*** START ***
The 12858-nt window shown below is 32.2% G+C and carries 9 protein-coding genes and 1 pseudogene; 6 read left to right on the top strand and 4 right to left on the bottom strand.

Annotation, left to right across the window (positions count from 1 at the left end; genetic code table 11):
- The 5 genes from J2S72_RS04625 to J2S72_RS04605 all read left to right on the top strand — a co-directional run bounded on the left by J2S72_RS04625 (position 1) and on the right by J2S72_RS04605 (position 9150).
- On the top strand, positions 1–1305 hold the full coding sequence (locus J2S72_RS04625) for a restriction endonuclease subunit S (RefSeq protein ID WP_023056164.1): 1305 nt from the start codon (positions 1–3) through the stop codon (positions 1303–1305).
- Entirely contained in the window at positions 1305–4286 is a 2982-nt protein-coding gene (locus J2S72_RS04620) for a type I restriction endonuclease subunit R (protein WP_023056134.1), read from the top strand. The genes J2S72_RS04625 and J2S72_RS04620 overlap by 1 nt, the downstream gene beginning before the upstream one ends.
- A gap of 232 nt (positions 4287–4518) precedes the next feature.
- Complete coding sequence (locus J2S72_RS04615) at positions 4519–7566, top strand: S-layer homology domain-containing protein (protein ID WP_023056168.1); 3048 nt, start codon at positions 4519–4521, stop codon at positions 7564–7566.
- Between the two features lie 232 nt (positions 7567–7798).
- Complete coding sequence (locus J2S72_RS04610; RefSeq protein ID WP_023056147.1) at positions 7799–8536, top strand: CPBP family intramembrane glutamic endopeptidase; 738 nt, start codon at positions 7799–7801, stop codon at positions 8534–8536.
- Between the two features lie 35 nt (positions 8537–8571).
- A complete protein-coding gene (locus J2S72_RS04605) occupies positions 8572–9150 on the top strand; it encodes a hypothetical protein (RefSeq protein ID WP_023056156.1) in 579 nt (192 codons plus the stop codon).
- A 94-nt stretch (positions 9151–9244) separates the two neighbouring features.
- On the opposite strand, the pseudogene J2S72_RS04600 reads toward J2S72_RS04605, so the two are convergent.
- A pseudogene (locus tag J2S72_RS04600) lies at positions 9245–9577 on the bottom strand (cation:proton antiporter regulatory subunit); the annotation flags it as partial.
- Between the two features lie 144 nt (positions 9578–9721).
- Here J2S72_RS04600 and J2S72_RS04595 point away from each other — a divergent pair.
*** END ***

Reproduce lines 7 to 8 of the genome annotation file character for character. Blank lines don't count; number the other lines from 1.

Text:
- Complete coding sequence (locus J2S72_RS04615) at positions 4519–7566, top strand: S-layer homology domain-containing protein (protein ID WP_023056168.1); 3048 nt, start codon at positions 4519–4521, stop codon at positions 7564–7566.
- Between the two features lie 232 nt (positions 7567–7798).